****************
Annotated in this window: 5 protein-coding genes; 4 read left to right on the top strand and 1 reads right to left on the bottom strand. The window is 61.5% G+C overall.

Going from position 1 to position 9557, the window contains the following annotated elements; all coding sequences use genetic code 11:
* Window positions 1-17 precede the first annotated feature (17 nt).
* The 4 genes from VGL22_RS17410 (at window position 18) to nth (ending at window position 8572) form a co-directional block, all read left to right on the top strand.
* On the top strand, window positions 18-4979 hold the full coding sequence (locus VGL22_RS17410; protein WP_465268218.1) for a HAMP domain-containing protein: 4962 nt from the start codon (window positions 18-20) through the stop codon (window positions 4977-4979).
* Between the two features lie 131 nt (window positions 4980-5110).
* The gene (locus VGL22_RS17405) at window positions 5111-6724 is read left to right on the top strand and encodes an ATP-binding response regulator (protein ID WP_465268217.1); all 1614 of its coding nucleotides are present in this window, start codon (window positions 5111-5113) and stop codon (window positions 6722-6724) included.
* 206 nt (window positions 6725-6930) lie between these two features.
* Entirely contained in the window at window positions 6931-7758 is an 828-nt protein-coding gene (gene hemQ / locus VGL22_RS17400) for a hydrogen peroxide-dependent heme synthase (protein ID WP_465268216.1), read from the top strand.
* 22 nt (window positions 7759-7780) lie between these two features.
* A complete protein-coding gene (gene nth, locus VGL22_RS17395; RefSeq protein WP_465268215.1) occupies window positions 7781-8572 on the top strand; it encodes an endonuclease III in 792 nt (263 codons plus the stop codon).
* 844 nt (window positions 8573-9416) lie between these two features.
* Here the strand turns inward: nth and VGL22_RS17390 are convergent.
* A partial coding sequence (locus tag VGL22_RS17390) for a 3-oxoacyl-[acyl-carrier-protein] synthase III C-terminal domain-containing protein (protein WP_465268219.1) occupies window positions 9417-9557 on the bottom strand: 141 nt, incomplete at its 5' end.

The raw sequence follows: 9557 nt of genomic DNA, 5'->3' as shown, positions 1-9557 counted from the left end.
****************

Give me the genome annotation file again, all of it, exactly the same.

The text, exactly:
Annotated in this window: 5 protein-coding genes; 4 read left to right on the top strand and 1 reads right to left on the bottom strand. The window is 61.5% G+C overall.

Going from position 1 to position 9557, the window contains the following annotated elements; all coding sequences use genetic code 11:
* Window positions 1-17 precede the first annotated feature (17 nt).
* The 4 genes from VGL22_RS17410 (at window position 18) to nth (ending at window position 8572) form a co-directional block, all read left to right on the top strand.
* On the top strand, window positions 18-4979 hold the full coding sequence (locus VGL22_RS17410; protein WP_465268218.1) for a HAMP domain-containing protein: 4962 nt from the start codon (window positions 18-20) through the stop codon (window positions 4977-4979).
* Between the two features lie 131 nt (window positions 4980-5110).
* The gene (locus VGL22_RS17405) at window positions 5111-6724 is read left to right on the top strand and encodes an ATP-binding response regulator (protein ID WP_465268217.1); all 1614 of its coding nucleotides are present in this window, start codon (window positions 5111-5113) and stop codon (window positions 6722-6724) included.
* 206 nt (window positions 6725-6930) lie between these two features.
* Entirely contained in the window at window positions 6931-7758 is an 828-nt protein-coding gene (gene hemQ / locus VGL22_RS17400) for a hydrogen peroxide-dependent heme synthase (protein ID WP_465268216.1), read from the top strand.
* 22 nt (window positions 7759-7780) lie between these two features.
* A complete protein-coding gene (gene nth, locus VGL22_RS17395; RefSeq protein WP_465268215.1) occupies window positions 7781-8572 on the top strand; it encodes an endonuclease III in 792 nt (263 codons plus the stop codon).
* 844 nt (window positions 8573-9416) lie between these two features.
* Here the strand turns inward: nth and VGL22_RS17390 are convergent.
* A partial coding sequence (locus tag VGL22_RS17390) for a 3-oxoacyl-[acyl-carrier-protein] synthase III C-terminal domain-containing protein (protein WP_465268219.1) occupies window positions 9417-9557 on the bottom strand: 141 nt, incomplete at its 5' end.

The raw sequence follows: 9557 nt of genomic DNA, 5'->3' as shown, positions 1-9557 counted from the left end.